The outgoing 2011 model year of the Chevrolet Volt is “virtually sold out” but when General Motors reveals its U.S. sales report for July, it will only indicate that it sold just 100 Volts, according to spokeswoman Michelle Bunker. She said that just 100 units remain unclaimed of the 4,488 2011 Volts that had rolled off the assembly line at Detroit-Hamtramck.
The rest have been reserved to be used for dealer demos of the Volt’s battery and backup generator.
They are also set to be used by GM for engineering tests or marketing. Since the Volt was launched last December, an average of 440 Volts is sold each month. But then, GM closed the Detroit-Hamtramck plant in June for about a month in preparation for the production for the 2012 model year units.
Because it only takes 13 days for the average Volt to be snatched up from a dealership and be brought home by a customer, it means that weeks without Volt production result to weeks of slow sales.
From January to June 2011, GM sold 3,071 Volts, which is lower than the 3,894 units sold in the U.S. of the pure-electric Nissan Leaf. GM is raising production of the Volt to a total of 16,000 this year and 60,000 next year. Some of these vehicles are badged as the European Opel Ampera.
According to CEO Dan Akerson, GM may eventually achieve its capacity of making over 100,000 units annually. Nissan anticipates that it will be able to deliver around 10,000 Leafs to Americans this year.
This is equivalent to what GM is targeting in the U.S. for the Volt. Nissan said that its Smyrna, Tenn., plant will have the capacity to produce 150,000 Leafs each year after production of the electric car begins in the plant in 2012.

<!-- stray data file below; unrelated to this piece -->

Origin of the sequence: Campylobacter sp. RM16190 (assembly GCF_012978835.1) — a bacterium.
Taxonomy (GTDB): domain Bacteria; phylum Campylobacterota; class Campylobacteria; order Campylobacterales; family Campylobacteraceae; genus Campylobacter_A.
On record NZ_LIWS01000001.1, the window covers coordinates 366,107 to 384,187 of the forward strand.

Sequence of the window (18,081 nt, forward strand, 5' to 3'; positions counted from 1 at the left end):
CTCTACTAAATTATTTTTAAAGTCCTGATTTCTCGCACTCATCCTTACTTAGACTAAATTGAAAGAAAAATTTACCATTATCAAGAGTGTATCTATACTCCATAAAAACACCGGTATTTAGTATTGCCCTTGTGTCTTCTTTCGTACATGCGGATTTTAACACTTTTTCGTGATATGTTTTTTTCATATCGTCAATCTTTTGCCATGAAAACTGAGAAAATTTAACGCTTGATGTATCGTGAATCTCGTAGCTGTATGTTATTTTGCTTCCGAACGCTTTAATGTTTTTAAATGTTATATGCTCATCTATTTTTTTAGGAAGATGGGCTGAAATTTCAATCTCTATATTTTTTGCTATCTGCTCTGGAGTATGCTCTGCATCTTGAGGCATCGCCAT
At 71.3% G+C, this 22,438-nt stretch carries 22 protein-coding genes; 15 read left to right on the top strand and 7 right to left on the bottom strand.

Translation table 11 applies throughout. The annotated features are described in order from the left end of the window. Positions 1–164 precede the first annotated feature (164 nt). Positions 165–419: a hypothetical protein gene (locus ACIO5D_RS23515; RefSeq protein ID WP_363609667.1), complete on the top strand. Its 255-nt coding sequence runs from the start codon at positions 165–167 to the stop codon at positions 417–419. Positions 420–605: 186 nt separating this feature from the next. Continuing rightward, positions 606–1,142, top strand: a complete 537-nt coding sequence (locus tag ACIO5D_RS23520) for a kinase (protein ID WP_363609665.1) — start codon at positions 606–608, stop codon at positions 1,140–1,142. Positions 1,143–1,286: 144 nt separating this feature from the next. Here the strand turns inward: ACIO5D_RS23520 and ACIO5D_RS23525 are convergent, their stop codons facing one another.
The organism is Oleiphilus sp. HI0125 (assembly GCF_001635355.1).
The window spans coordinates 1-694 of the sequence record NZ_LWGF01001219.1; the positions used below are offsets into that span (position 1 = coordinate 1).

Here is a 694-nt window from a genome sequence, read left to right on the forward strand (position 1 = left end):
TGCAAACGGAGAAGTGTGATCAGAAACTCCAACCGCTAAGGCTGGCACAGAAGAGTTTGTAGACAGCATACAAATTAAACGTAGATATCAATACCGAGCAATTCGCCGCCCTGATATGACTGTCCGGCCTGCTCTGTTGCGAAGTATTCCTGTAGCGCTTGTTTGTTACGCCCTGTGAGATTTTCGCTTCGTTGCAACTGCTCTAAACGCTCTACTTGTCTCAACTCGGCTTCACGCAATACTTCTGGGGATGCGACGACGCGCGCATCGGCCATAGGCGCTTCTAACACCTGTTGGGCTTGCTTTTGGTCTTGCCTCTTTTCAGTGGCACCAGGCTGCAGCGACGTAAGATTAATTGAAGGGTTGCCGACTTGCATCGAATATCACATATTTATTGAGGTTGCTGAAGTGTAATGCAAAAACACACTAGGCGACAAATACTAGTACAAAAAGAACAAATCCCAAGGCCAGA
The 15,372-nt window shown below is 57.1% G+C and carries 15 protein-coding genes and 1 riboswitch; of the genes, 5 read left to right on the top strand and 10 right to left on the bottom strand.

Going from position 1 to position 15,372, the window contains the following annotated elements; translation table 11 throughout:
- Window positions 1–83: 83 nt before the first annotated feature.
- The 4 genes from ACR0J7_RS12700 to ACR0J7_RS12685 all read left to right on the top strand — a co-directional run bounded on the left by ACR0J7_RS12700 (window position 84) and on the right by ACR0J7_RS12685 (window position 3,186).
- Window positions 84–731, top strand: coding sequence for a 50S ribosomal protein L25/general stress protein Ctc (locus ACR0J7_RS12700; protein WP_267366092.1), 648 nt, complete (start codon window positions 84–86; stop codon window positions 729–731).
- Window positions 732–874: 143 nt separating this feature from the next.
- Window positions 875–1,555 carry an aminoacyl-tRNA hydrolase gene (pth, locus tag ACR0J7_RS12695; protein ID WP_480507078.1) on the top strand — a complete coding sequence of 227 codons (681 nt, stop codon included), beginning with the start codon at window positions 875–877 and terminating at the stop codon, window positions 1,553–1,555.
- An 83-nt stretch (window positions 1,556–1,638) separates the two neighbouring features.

Chevrolet Volt heats up the highway with the long lasting power of Voltec. Chevrolet’s Voltec propulsion is a combination of pure electric drive and extended range powerful engine technology.
The all-new Chevrolet Volt can drive up to 100mph at top speed while the excellent torque (368Nm) can gear up and go from 0-60mph in nine seconds or run a quarter mile in seventeen seconds.
But what makes the Volt so special is when it seamlessly converts to the extended range mode just as expected. That means, as soon as the battery has exhausted all its energy, the propulsion system will simply draw the power from the highly advanced on-board engine. This element is powered by a 1.4L gasoline to deliver an additional 310 miles of range to the electric drive unit.
Anyone can go on driving with the new Chevy for up to 350 extra miles. Each 16kWh lithium ion Voltec battery weighs 198.1kg. This is exactly where the 149-hp electric drive unit gets its power to run the vehicle. To cut back on fuel and tailpipe emissions, the battery only uses the stored energy according to the temperature, driving technique and type of terrain.
The best thing about Chevrolet Volt’s battery is that it has an eight-year warranty. Each battery conforms to GM’s durability, quality, safety, reliability, performance and value. Charging the battery only takes 4 hours using the 240V outlet at the charging station. If recharging at home is more convenient, a 120V outlet will only require 10-12 hours of charging time. Owners can also log on to MyVolt.com or use the Chevrolet Mobile Application to manage charging more efficiently.
There had been a total of four million hours and one million miles of quality testing recorded ever since GM conducted the very first battery assessment in 2007. As a matter of fact, each battery has 161 components with 9 modules and 288 prismatic cells and 95% of which are designed and engineered by General Motors.
Undeniably, the company has nothing but great expectations for the new Chevrolet Volt. As Micky Bly (GM Executive Director) once said that its customers have committed to using technology that will help cut their dependence on petroleum. He also went on to emphasise what is covered in the battery warranty. After all, the efficient battery performance makes the new Chevrolet a joy to drive.